Summary judgment is appropriate when there are no genuine issues of material fact and the movant is entitled to judgment as a matter of law. Fed.R.Civ.P. 56(c); Renovitch v. Kaufman, 905 F.2d 1040, 1044 (7th Cir. 1990). The movant must point to those portions of the record which demonstrate the absence of any genuine issue of material fact, Celotex Corp. v. Catrett, 477 U.S. 317, 323, 91 L. Ed. 2d 265, 106 S. Ct. 2548 (1986), and the reviewing court must draw all reasonable inferences against summary judgment. See e.g., Adickes v. S.H. Kress & Co., 398 U.S. 144, 157, 26 L. Ed. 2d 142, 90 S. Ct. 1598 (1970); Bank Leumi Le-Israel, B.M. v. Lee, 928 F.2d 232, 236 (7th Cir. 1991).
Our ability to review the final decision of the Commissioner of Social Security is quite limited. We may only reverse the Commissioner's decision when it is based upon an error of law or is not supported by substantial evidence. 42 U.S.C. § 405(g); Ehrhart v. Secretary of Health and Human Serv., 969 F.2d 534, 538 (7th Cir. 1992); Prince v. Sullivan, 933 F.2d 598, 601 (7th Cir. 1991); Burnett v. Bowen, 830 F.2d 731, 734 (7th Cir. 1987). Substantial evidence is "such relevant evidence as a reasonable mind might accept as adequate to support a conclusion." Richardson v. Perales, 402 U.S. 389, 401, 28 L. Ed. 2d 842, 91 S. Ct. 1420 (1971). It is the ALJ's duty to weigh the evidence, resolve conflicts, make independent findings of fact, and determine the case accordingly. Id. at 399-400. We are not permitted to decide the facts anew, re-weigh the evidence, or substitute our judgment for that of the ALJ. Ehrhart v. Secretary of Health & Human Services, 969 F.2d 534, 538 (7th Cir. 1992).
A person is disabled within the meaning of the Social Security Act if he or she is unable
to engage in any substantial gainful activity by reason of any medically determinable physical or mental impairment which can be expected to result in death or which has lasted or can be expected to last for a continuous period of not less than 12 months.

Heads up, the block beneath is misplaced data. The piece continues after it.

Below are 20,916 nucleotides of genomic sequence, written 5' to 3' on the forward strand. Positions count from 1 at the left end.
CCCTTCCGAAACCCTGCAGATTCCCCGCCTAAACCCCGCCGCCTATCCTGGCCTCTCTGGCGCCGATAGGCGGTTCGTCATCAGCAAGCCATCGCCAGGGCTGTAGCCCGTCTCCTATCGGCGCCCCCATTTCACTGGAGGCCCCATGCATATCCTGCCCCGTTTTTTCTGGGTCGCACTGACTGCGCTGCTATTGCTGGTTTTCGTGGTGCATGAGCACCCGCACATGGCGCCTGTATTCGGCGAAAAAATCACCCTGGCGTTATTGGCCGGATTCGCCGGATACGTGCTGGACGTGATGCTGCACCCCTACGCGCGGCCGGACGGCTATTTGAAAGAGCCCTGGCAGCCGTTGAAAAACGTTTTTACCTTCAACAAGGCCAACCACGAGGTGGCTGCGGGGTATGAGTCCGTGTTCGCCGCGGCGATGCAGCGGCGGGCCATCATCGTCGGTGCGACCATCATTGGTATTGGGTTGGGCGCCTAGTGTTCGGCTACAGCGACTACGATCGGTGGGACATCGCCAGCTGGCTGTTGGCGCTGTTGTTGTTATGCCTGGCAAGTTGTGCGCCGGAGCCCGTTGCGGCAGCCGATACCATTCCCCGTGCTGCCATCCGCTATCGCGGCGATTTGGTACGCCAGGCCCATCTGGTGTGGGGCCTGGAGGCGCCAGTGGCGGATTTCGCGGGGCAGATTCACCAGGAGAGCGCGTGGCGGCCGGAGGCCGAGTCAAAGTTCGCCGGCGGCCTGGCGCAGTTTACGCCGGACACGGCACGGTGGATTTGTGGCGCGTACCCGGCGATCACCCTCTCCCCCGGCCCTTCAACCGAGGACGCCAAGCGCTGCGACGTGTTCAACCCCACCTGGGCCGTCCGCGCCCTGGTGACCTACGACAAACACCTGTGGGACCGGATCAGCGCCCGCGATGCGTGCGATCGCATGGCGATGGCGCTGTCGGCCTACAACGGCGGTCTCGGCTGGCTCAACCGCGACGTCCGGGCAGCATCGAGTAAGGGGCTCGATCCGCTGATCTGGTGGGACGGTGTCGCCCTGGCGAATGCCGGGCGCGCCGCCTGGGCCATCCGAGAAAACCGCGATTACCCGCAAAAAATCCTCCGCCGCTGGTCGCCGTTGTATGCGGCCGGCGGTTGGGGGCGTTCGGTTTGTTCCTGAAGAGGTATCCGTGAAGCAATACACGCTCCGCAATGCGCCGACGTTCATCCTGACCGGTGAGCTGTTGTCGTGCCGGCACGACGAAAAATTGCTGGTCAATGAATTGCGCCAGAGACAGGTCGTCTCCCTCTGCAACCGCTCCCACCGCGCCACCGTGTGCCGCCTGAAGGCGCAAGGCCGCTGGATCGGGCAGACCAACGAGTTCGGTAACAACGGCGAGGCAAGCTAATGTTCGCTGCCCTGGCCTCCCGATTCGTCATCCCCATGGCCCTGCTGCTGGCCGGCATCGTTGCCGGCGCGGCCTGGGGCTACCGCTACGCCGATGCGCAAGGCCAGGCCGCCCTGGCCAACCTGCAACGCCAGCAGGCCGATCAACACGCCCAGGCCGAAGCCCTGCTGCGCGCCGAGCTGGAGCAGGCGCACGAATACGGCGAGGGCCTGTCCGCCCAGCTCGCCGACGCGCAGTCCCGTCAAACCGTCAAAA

42 U.S.C. §§ 423(d)(1)(A), 1382c(a)(3)(A). Pursuant to its statutory authority, the Social Security Administration has promulgated regulations establishing a five-step sequential analysis for determining whether a claimant is disabled. See 20 C.F.R. § 416.920; Sullivan v. Zebley, 493 U.S. 521, 525, 107 L. Ed. 2d 967, 110 S. Ct. 885 (1990); Dotson v. Shalala, 1 F.3d 571, 574 (7th Cir. 1993). The first step, and the only one relevant here, requires the ALJ to determine whether the claimant engaged in substantial gainful activity during the relevant time period. As the regulation says, "If you are working and the work you are doing is substantial gainful activity, we will find that you are not disabled regardless of your medical condition or your age, education, and work experience." 20 C.F.R. §§ 404.1520(b), 416.920(b). There is a regulatory presumption that if the claimant earns more than $ 500 per month, he is engaged in substantial gainful activity. 20 C.F.R. § 1574(b)(2)(vii). But this presumption only applies to income gained through some sort of work activity: "We consider only the amounts you earn. We do not consider any income not directly related to your productivity when we decide whether you have done substantial gainful activity." 20 C.F.R. § 404.1574(a)(2).
As we have noted above, the ALJ denied plaintiff's Social Security claim solely because of his finding that plaintiff engaged in substantial gainful activity. This finding, in turn, was based solely on his conclusion that Pippins' drug and alcohol habit, combined with his other expenses, exceeded his stated income by more than $ 500. In short, the ALJ's decision was based on an inference: If a claimant has an expensive drug and alcohol habit, he must be engaged in substantial gainful activity to fund it. This inference is impermissible. As the Seventh Circuit has recently stated: "Simply because a claimant has a severe and expensive drug habit does not mean that the person is engaging in [substantial gainful activity] to support it. The record must contain substantial evidence ...